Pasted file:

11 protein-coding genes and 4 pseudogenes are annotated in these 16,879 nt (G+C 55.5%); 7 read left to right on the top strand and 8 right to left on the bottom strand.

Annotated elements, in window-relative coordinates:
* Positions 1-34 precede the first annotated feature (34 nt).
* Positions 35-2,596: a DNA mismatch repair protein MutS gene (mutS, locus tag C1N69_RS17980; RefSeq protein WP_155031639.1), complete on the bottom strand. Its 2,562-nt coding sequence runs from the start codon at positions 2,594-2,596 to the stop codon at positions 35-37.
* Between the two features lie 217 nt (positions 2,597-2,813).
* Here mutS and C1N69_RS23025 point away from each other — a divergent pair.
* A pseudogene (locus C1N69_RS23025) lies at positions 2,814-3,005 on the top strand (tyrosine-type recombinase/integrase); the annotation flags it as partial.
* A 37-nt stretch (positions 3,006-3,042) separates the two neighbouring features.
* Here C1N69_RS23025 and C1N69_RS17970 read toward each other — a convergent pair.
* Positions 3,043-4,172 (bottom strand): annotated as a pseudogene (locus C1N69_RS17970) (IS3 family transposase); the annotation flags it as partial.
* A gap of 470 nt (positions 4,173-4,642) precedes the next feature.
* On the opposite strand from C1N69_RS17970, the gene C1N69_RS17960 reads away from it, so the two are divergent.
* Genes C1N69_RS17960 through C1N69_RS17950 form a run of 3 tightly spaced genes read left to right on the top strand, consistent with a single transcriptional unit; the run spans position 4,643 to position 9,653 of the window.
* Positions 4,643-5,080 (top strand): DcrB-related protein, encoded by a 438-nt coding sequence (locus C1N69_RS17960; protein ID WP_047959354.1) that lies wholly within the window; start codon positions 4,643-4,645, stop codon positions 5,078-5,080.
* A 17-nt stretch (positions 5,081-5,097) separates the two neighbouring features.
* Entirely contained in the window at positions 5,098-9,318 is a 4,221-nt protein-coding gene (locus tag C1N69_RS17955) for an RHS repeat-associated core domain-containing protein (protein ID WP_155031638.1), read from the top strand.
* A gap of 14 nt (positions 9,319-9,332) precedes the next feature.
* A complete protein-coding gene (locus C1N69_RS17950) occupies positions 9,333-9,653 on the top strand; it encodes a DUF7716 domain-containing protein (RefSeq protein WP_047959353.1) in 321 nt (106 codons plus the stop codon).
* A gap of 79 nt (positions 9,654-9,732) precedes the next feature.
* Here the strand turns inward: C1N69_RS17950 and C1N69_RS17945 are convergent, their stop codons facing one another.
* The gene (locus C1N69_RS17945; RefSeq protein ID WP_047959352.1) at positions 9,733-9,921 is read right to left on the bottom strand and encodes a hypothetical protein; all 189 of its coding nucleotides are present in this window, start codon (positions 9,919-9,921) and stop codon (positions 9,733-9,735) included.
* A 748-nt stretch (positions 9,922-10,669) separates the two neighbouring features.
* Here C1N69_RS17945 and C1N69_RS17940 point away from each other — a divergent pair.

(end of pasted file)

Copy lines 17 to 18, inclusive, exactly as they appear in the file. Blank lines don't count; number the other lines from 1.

* A gap of 14 nt (positions 9,319-9,332) precedes the next feature.
* A complete protein-coding gene (locus C1N69_RS17950) occupies positions 9,333-9,653 on the top strand; it encodes a DUF7716 domain-containing protein (RefSeq protein WP_047959353.1) in 321 nt (106 codons plus the stop codon).